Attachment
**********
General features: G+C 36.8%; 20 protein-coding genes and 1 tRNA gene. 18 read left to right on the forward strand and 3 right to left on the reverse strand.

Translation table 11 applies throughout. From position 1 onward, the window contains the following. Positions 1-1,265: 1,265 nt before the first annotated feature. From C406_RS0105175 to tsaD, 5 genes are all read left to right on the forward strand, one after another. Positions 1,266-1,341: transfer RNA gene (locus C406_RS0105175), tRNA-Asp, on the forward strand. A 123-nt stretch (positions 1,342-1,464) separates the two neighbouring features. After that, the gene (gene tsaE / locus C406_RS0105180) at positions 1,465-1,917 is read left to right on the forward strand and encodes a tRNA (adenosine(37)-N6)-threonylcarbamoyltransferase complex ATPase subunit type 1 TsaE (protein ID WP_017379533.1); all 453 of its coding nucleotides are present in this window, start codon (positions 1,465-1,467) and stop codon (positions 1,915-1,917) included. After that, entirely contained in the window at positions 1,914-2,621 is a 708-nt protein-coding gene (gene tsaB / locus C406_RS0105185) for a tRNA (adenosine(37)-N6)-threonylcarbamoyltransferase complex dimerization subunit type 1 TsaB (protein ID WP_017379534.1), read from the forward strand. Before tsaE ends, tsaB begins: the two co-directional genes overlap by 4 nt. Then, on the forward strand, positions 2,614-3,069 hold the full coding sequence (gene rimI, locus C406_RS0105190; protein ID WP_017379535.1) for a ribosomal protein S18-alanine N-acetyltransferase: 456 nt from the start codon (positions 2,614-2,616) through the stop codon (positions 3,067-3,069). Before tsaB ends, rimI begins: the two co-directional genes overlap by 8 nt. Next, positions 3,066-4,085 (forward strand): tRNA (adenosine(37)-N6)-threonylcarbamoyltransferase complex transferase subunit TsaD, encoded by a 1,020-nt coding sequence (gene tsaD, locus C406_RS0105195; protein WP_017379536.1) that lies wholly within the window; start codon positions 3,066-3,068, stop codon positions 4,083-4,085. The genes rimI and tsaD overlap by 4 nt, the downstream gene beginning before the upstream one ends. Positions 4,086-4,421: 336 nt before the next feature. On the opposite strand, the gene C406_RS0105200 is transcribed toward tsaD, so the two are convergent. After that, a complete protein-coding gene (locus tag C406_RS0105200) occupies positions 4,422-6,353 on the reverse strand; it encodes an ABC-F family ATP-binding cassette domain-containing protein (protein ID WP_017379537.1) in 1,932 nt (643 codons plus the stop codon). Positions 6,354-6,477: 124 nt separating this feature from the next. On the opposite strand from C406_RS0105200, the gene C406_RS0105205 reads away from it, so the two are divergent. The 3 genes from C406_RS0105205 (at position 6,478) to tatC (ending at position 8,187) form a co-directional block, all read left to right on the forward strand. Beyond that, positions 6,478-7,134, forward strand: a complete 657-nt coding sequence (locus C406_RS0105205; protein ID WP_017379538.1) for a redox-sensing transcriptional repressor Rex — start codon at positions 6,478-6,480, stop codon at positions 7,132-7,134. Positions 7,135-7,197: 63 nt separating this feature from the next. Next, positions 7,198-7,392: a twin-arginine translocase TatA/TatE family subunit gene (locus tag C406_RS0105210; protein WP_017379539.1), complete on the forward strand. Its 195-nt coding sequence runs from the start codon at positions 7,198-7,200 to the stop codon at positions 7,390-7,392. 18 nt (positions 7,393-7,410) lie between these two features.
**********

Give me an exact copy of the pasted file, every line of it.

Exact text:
General features: G+C 36.8%; 20 protein-coding genes and 1 tRNA gene. 18 read left to right on the forward strand and 3 right to left on the reverse strand.

Translation table 11 applies throughout. From position 1 onward, the window contains the following. Positions 1-1,265: 1,265 nt before the first annotated feature. From C406_RS0105175 to tsaD, 5 genes are all read left to right on the forward strand, one after another. Positions 1,266-1,341: transfer RNA gene (locus C406_RS0105175), tRNA-Asp, on the forward strand. A 123-nt stretch (positions 1,342-1,464) separates the two neighbouring features. After that, the gene (gene tsaE / locus C406_RS0105180) at positions 1,465-1,917 is read left to right on the forward strand and encodes a tRNA (adenosine(37)-N6)-threonylcarbamoyltransferase complex ATPase subunit type 1 TsaE (protein ID WP_017379533.1); all 453 of its coding nucleotides are present in this window, start codon (positions 1,465-1,467) and stop codon (positions 1,915-1,917) included. After that, entirely contained in the window at positions 1,914-2,621 is a 708-nt protein-coding gene (gene tsaB / locus C406_RS0105185) for a tRNA (adenosine(37)-N6)-threonylcarbamoyltransferase complex dimerization subunit type 1 TsaB (protein ID WP_017379534.1), read from the forward strand. Before tsaE ends, tsaB begins: the two co-directional genes overlap by 4 nt. Then, on the forward strand, positions 2,614-3,069 hold the full coding sequence (gene rimI, locus C406_RS0105190; protein ID WP_017379535.1) for a ribosomal protein S18-alanine N-acetyltransferase: 456 nt from the start codon (positions 2,614-2,616) through the stop codon (positions 3,067-3,069). Before tsaB ends, rimI begins: the two co-directional genes overlap by 8 nt. Next, positions 3,066-4,085 (forward strand): tRNA (adenosine(37)-N6)-threonylcarbamoyltransferase complex transferase subunit TsaD, encoded by a 1,020-nt coding sequence (gene tsaD, locus C406_RS0105195; protein WP_017379536.1) that lies wholly within the window; start codon positions 3,066-3,068, stop codon positions 4,083-4,085. The genes rimI and tsaD overlap by 4 nt, the downstream gene beginning before the upstream one ends. Positions 4,086-4,421: 336 nt before the next feature. On the opposite strand, the gene C406_RS0105200 is transcribed toward tsaD, so the two are convergent. After that, a complete protein-coding gene (locus tag C406_RS0105200) occupies positions 4,422-6,353 on the reverse strand; it encodes an ABC-F family ATP-binding cassette domain-containing protein (protein ID WP_017379537.1) in 1,932 nt (643 codons plus the stop codon). Positions 6,354-6,477: 124 nt separating this feature from the next. On the opposite strand from C406_RS0105200, the gene C406_RS0105205 reads away from it, so the two are divergent. The 3 genes from C406_RS0105205 (at position 6,478) to tatC (ending at position 8,187) form a co-directional block, all read left to right on the forward strand. Beyond that, positions 6,478-7,134, forward strand: a complete 657-nt coding sequence (locus C406_RS0105205; protein ID WP_017379538.1) for a redox-sensing transcriptional repressor Rex — start codon at positions 6,478-6,480, stop codon at positions 7,132-7,134. Positions 7,135-7,197: 63 nt separating this feature from the next. Next, positions 7,198-7,392: a twin-arginine translocase TatA/TatE family subunit gene (locus tag C406_RS0105210; protein WP_017379539.1), complete on the forward strand. Its 195-nt coding sequence runs from the start codon at positions 7,198-7,200 to the stop codon at positions 7,390-7,392. 18 nt (positions 7,393-7,410) lie between these two features.